Ann Roe's Three Parenting Styles

It's fairly obvious that the environment in which you're raised can affect how you think and behave as an adult -- but 20th century psychologist and researcher Anne Roe took it one step further. Through her studies of artists, scientists and members of Native American tribes in the 1940s and '50s, Roe developed a theory of "Career Choice and Development," which theorized that parenting styles and a child's psychological needs can influence the careers among which a person chooses as an adult 3. Roe divided the relationships between parent and child into three categories, with six subcategories.

Emotional Concentration of the Child

Roe's Emotional Concentration style of parenting could manifest as a warm, indulgent parent whom Roe considered "over-protecting." It could also point to a parent who pushes a child to be a high achiever, in a parenting style that Roe referred to as "over-demanding."

Avoidance of the Child

Roe's Avoidance style of parenting was broken into two categories: "rejecting" and "neglecting." The "rejecting" type of parent may be overly critical of the child, or may be mean, hostile or cold. Meanwhile the "neglecting" parent also offers little to no affection and cares little for the child's basic needs.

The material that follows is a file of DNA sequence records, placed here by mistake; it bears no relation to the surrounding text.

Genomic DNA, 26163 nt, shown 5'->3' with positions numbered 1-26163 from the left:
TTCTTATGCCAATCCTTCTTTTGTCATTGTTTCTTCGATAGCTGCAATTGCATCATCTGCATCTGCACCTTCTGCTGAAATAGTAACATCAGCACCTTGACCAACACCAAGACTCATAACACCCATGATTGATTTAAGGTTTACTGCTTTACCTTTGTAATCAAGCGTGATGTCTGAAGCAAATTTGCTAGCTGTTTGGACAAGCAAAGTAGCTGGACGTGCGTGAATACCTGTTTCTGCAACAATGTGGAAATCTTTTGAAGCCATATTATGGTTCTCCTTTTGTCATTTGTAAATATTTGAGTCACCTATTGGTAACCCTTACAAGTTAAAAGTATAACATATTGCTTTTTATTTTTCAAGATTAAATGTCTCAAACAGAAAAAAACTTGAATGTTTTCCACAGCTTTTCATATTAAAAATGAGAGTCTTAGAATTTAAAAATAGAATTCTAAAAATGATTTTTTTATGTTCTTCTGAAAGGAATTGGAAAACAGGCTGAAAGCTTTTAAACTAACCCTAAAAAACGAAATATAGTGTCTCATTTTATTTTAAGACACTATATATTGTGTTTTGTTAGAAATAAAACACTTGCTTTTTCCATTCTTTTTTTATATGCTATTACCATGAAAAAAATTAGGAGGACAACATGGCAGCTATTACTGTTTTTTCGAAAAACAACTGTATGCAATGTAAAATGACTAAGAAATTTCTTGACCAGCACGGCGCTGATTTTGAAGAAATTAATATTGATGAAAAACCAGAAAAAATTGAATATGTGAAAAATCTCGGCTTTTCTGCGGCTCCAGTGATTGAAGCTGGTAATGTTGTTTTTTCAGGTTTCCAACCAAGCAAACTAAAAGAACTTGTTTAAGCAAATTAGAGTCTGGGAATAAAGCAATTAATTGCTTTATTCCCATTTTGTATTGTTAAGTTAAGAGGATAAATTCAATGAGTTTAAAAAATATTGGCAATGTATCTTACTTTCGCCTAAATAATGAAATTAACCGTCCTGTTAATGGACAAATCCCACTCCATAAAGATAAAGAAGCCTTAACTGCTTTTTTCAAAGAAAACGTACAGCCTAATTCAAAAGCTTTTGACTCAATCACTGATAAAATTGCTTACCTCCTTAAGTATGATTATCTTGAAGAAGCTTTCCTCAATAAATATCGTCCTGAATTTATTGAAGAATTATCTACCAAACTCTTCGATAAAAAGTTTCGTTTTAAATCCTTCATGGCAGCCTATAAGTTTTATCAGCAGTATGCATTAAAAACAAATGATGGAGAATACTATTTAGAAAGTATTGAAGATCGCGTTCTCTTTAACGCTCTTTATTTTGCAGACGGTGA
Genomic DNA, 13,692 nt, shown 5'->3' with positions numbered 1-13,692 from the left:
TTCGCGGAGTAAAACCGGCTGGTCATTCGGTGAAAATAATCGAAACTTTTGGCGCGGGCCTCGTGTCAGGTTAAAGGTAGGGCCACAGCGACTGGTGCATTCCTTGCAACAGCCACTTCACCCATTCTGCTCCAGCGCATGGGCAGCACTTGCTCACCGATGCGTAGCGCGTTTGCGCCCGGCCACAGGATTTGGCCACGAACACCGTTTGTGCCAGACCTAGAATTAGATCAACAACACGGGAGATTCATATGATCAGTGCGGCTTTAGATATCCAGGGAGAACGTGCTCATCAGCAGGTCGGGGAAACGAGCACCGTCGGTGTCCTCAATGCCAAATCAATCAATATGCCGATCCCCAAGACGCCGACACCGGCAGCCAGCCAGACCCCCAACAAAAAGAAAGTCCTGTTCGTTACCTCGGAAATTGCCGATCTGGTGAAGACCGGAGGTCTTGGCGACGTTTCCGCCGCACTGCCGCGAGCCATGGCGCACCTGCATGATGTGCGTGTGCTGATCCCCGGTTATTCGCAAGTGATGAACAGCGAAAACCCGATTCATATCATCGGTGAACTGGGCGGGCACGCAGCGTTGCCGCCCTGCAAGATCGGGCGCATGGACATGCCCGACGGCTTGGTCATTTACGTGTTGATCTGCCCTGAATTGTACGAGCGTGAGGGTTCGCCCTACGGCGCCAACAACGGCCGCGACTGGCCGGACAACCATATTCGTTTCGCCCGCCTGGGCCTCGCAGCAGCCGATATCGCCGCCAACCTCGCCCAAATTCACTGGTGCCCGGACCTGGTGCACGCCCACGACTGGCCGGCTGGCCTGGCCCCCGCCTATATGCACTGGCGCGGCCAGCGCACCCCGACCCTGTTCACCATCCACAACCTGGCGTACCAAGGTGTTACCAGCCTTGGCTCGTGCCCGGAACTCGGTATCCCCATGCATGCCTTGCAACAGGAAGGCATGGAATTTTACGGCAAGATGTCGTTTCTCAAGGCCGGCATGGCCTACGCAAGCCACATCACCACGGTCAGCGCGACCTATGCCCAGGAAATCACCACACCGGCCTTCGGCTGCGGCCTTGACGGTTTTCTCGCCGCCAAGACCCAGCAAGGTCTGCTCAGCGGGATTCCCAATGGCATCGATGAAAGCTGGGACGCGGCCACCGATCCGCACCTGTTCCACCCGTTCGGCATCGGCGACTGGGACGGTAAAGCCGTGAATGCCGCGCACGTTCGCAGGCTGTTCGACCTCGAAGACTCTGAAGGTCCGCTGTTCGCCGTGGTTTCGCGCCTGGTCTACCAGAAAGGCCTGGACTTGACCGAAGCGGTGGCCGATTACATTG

Acceptance of the Child

Roe's third parenting style, the Acceptance style, was also broken into two categories: "casual acceptance" and "loving acceptance." The casually accepting parent, according to Roe, would have limited rules, would be indulgent and somewhat accepting of the child. The parent with "loving acceptance," meanwhile, would show warmth, love and would be happy to help the child.

How That Relates to Occupation

Roe's theories drew heavily on Abraham Maslow's "Heirarchy of Needs," a hypothesis that states that people will seek to fulfill their needs in order of importance. Roe believed that when a child's needs were not satisfied during the childhood years, the child would either forget about those needs, or use them as motivators in choosing a career. In the 1950s, Roe believed the children who experienced loving acceptance, overprotection or overdemanding parenting styles would choose careers in entertainment, service, culture or other people-related fields. Children who experienced casual acceptance, neglect or emotional rejection would gravitate toward scientific or other non-people-related fields.


Roe later adopted a more comprehensive perspective about what determines career choices, taking into account that each parent in a two-parent household may have a different style. Scientists and psychologists today have mixed opinions about the validity of Roe's theories, and her critics tend to agree that more empirical studies would be required to validate her claims. Other researchers have noted that factors such as socioeconomic status should also be taken into account.

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